This blog is a reposting from my Olivia de Havilland wordpress blog and was originally published February 23, 2013.
It has been 10 years since Olivia de Havilland so graciously and wonderfully appeared on the Academy Awards. This blog is both a tribute to that moment and my personal editorial commentary about the choice that was made a few weeks ago to remove all references to “The Academy Awards” and all references to this year being the 85th annual ceremony. My opinions and editorial commentary are my own and are not those of Ms. De Havilland.
At the beginning of February, the Academy of Motion Picture Arts and Sciences, the organization that produces and gives out The Academy Awards, quietly dropped the name “The Academy Awards” and all references to this being the 85th ceremony.
“We’re rebranding it,” Oscar show co-producer Neil Meron told several media outlets earlier this month. ”We’re not calling it ‘the 85th annual Academy Awards, which keeps it mired somewhat in a musty way. It’s called ‘The Oscars.’” The majority of the show’s posters and advertising materials focus on host Seth MacFarlane and the phrase “The Oscars,” with no mention of how long the Academy has been hosting this shindig and no use of the phrase “Academy Awards.”
This is an incredible move away from the storied history of The Academy Awards. It’s a breathtaking way to ignore the artists of the past and to disassociate this audience from any connection with past movies and artists.
Ten years ago during the celebration of the “75th Annual Academy Awards” the approach was very different. For an unforgettable 2 minutes the world was treated to an appearance by legendary actress Olivia de Havilland who floated across the stage to Max Steiner’s theme to “Gone With the Wind.” In that moment Olivia received a standing ovation from the entire audience and in just a few sentences she summed up the meaning of movies to today’s audience and gave recognition and honor to the past artists.
This night is a memorable one for me, and so was that night 53 years ago. Much has changed in our world since then. But, what hasn’t changed is our love of the movies and their ability to inspire us and to help us through troubled times. Tonight we are celebrating Oscar’s 75th birthday and the great artists who have over the years added so much to our lives through their work.
~ Olivia de Havilland (2003)
I cannot describe my own feelings of jubilation as I watched this moment happen from my student apartment on my college campus. I was in my early 20s (now my early 30s) and was so thrilled with the moment that I screamed with elation and in a matter of seconds introduced a couple girls with whom I lived to one of my favorite actresses, Olivia de Havilland.
I am so grateful that moment happened. I have shared the video over and over with friends and fellow fans of Ms. De Havilland. I have found I am not the only one who can describe in detail where I was and how I felt when Olivia de Havilland made this grand surprise appearance on The 75th Annual Academy Awards. Furthermore, most of my friends and classmates from college, high school, and even elementary school all remember my love of classic films and Gone With the Wind. In fact I even had several people at my 8th grade class reunion tell me how much they have come to enjoy Gone With the Wind and other classic films.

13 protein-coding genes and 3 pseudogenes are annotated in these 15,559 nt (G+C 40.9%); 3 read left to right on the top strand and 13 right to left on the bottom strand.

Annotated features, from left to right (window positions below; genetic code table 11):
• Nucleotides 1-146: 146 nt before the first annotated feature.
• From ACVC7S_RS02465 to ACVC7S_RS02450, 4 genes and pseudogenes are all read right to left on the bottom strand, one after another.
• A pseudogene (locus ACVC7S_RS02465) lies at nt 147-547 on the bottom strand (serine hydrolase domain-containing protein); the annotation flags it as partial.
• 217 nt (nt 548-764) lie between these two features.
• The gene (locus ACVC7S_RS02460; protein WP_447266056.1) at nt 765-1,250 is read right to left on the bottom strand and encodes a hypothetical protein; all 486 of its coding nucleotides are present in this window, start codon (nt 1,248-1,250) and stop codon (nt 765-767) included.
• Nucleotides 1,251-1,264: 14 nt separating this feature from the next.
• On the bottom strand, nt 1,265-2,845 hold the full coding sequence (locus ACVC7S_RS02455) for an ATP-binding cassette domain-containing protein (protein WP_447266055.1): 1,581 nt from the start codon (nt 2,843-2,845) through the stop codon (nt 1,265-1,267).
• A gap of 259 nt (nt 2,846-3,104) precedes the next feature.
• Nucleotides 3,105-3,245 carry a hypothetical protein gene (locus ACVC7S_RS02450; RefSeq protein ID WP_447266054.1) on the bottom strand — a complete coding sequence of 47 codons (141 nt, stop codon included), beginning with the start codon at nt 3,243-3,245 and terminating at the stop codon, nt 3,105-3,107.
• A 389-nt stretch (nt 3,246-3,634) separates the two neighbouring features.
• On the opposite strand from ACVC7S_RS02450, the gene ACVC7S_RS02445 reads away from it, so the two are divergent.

This year, it seems, there will be no tribute to the history of film and no acknowledgement of past artists. For me that is a sad and disappointing situation. ”Old movies” have consciously been a part of my life since I was 9 years old. I remember staying up late on the weekends to watch “All Night Movies on Channel 3″ which brought me The Adventures of Robin Hood, The Yearling, National Velvet, The Little Princess, and other classics.
Even moreso for me have been those exciting moments sitting in the theater and seeing the connections made from the past to the present through the movies. I remember being in middle school and watching Jurassic Park on the big screen for the first time. What an exciting time of my life for this truer than life dinosaur film to come to the theaters. All of my 8th grade friends who were at the theater with me that night collectively took a breath followed by all of us in unison saying “cooooooooool!” Jurassic Park was and still is “cool.” But, a few years later when I was in high school and saw 1933 King Kong, I was stunned and thrilled. That huge black Gorilla, King Kong, obviously created in a much more technology limited situation did amazing things like fight off and kill a T-Rex, climb the empire state building, and grab airplanes out of the sky. Not only was King Kong “cool” but suddenly Jurassic Park wasn’t this film made out of 1 person’s technical genius, the groundwork had clearly been laid decades before and ran right through the middle of another of my favorite film makers, David O. Selznick!
The point of this is that movies aren’t made in a here and now vacuum. The Academy Awards have an 85 year history and films extend beyond that. Of course each year of “The Oscars” is about recognizing those great achievements of that year. But, these films have been created on the foundation of a remarkable history and actively and purposefully removing all acknowledgement of that history to avoid being in “a musty way” is a disservice to both the artists and the audience.
About the Blog
Olivia de Havilland has reached her centenary! July 1, 2016 marks her 100th birthday! Olivia stands as the oldest living recipient of an Academy Award and is a member of a class of only four other women currently living to receive at least two best actress Academy Awards! Her career, life, and legacy continue to inspire and engage generations of fans around the world!
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